• Society is inherently conservative and seeks to set the limits of research activity

I’m damned if they are going

to make me redundant


Ethics review

Ethics Review

  • Morals: Rules that define what is right and wrong

  • Ethics-process of examining moral standards and looking at how we should interpret and apply such standards in real world situations


Ethics review1

Ethics Review

  • Ethical Principles

    • Autonomy

    • Beneficence

    • Non-maleficence

    • Justice

    • Fidelity

  • Think for a moment … how might these principles relate to research?


Respect for persons

Respect for Persons

  • Treat individuals as autonomous agents

  • Do not use people as a means to an end

  • Allow people to make choices for themselves

  • Provide extra protection to those with limited autonomy

    • Voluntary Participation

    • Informed Consent

    • Protection of Privacy & Confidentiality

    • Right to Withdraw without Penalty


Beneficence

Beneficence

  • Acts of kindness or charity that go beyond duty

  • Obligations derived from beneficence

    • Do no harm

    • Prevent harm

    • Prevent evil

    • Promote good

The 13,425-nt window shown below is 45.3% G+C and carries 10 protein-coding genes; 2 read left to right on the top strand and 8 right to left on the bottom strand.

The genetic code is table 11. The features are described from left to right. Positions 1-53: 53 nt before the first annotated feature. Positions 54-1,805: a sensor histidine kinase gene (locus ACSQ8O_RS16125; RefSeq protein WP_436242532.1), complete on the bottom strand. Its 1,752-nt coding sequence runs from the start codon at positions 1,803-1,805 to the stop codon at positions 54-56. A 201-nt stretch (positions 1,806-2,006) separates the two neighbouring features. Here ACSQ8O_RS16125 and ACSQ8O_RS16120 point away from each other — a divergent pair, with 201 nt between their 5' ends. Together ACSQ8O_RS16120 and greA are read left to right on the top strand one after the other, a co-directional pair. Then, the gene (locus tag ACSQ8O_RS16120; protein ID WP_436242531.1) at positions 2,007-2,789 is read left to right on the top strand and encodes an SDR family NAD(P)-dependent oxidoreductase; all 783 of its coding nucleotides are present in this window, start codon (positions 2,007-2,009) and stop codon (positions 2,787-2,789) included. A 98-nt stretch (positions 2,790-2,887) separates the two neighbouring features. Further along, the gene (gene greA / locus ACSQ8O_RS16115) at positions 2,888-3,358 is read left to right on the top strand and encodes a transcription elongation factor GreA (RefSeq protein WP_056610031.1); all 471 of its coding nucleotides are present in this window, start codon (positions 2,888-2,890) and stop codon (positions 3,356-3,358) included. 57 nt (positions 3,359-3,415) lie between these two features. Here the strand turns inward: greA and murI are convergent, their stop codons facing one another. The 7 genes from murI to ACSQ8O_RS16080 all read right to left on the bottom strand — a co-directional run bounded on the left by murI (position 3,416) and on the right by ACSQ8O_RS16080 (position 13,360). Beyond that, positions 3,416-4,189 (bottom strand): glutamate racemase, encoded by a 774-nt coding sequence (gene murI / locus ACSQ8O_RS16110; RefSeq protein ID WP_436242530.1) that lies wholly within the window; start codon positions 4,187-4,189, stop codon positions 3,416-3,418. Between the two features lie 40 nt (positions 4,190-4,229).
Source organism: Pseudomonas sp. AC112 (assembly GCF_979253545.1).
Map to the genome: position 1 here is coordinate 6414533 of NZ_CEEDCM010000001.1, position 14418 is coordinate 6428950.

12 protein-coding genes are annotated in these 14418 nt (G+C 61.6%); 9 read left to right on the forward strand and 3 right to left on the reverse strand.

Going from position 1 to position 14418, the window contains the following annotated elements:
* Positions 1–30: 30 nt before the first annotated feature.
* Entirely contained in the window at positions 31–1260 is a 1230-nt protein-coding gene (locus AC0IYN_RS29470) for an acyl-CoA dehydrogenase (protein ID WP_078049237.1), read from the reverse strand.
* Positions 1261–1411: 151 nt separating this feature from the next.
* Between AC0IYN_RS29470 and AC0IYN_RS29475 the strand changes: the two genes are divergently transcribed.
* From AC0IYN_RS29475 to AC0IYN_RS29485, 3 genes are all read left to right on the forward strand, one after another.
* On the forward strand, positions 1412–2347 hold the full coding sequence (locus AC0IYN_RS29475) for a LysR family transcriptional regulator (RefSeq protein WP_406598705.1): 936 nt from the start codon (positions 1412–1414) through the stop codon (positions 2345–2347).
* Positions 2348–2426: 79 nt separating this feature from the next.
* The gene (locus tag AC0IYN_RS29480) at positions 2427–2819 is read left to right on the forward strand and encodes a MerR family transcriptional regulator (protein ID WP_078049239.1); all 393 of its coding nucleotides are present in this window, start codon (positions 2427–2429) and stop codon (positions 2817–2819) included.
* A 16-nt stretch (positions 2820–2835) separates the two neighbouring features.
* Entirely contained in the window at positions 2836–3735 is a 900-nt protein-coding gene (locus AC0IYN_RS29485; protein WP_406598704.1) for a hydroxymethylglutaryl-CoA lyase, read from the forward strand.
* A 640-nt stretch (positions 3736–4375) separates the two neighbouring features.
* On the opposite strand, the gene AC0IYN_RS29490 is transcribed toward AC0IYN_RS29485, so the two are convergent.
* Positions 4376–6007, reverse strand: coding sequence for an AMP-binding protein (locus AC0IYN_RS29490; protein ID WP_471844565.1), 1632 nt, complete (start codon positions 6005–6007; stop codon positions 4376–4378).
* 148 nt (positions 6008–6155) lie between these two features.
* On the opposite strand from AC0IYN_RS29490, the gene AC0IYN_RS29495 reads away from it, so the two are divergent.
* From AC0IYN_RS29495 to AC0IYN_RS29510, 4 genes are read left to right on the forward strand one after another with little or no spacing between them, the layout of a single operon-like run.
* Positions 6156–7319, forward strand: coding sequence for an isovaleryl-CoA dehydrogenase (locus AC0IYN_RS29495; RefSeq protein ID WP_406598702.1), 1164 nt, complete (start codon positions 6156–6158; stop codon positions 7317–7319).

• Risks are justified by the benefits

      • Risks are minimized

      • Conflicts of interest are managed to avoid bias


Justice

Justice

  • Treat people fairly

  • Fair sharing of burdens and benefits of research

  • Distinguish procedural justice from distributive justice

    • Vulnerable subjects are not targeted for convenience

    • People are not selected as subjects because of their ease of availability or compromised position

    • People who are likely to benefit are not excluded


Research ethics areas of focus

Research Ethics: Areas of Focus

  • Harm

  • Informed Consent

  • Confidentiality

  • Deception

  • Reporting Results and Plagiarism


Research methodology asr702

Harm

  • As mentioned before, researchers should take every precaution to ensure that participants are not subjected to undue harm or stress